Isolated IgA Deficiency

Overview
  • Isolated IgA Deficiency is caused by an unknown molecular defect that leads to inability of IgA-subtype B-cells to mature into IgA-secreting Plasma Cells. Thus, although the levels of peripheral IgA-subtype B-cells are normal, they simply cannot differentiate into antibody-secreting Plasma Cells, thus resulting in a selective IgA hypogammaglobulinemia. Isolated IgA Deficiency may represent a subtype of Common Variable Immunodeficiency.
Clinical Consequences
  • Most patients with this disease are thought to be completely asymptomatic. When symptoms do arise, they manifest as an infection susceptibility to sinopulmonary infections as well as gastrointestinal infections consistent with reduced mucosal immunity. Consequently, these patients suffer from recurrent URIs, pneumonia, bronchitis leading to bronchiectasis, and infectious diarrhea. When giving blood transfusions to these patients one must be careful of inducing anaphylaxis as they may possess preformed anti-IgA antibodies.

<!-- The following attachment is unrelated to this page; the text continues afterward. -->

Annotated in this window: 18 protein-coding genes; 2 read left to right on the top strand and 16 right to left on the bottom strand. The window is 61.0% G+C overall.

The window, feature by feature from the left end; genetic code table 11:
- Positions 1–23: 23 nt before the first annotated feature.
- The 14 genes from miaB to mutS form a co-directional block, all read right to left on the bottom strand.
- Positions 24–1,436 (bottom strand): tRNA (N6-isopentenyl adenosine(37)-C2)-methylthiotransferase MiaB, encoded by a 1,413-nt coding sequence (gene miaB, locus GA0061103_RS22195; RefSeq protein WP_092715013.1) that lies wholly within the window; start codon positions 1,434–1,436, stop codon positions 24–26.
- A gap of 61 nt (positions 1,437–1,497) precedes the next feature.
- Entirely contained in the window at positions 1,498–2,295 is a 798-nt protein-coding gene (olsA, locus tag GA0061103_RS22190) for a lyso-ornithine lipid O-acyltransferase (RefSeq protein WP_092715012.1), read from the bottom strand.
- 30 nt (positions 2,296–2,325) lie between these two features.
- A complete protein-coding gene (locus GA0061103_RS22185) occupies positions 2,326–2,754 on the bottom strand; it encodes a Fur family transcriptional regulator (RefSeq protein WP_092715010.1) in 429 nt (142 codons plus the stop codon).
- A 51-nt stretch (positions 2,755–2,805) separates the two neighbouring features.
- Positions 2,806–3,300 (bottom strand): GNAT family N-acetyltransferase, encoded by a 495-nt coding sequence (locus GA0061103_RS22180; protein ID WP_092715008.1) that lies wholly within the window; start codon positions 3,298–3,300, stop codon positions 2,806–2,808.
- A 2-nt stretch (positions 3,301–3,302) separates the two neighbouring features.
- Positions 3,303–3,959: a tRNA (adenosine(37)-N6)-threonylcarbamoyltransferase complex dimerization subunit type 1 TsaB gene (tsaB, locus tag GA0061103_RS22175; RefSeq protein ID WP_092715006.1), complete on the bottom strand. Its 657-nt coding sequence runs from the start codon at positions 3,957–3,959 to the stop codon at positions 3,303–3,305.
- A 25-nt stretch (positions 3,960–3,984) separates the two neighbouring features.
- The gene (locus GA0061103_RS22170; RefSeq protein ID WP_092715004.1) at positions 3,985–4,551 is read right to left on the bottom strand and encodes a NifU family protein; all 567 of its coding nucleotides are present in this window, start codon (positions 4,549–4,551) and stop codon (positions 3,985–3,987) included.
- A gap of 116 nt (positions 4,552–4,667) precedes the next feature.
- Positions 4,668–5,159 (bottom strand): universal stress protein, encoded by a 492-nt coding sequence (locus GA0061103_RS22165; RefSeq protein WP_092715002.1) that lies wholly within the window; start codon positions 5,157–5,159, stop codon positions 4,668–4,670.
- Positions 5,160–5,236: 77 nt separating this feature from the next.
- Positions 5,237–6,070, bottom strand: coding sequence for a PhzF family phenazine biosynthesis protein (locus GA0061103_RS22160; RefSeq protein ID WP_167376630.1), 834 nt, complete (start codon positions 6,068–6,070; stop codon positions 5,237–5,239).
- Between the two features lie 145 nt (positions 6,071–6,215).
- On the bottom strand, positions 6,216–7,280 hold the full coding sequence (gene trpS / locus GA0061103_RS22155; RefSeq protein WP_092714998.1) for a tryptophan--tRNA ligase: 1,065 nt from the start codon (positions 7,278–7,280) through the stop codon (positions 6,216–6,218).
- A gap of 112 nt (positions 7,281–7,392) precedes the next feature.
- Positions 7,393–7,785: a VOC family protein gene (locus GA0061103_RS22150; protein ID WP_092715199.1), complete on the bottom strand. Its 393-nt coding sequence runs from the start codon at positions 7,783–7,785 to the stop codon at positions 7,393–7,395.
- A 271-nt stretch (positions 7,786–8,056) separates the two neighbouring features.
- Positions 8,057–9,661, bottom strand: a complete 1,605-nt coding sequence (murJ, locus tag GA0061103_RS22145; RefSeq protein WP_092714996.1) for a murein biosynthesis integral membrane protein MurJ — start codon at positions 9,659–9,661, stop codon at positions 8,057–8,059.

Incidence
  • Isolated IgA Deficiency is the most common primary immundeficiency and occurs in roughly 1 of 700 individuals.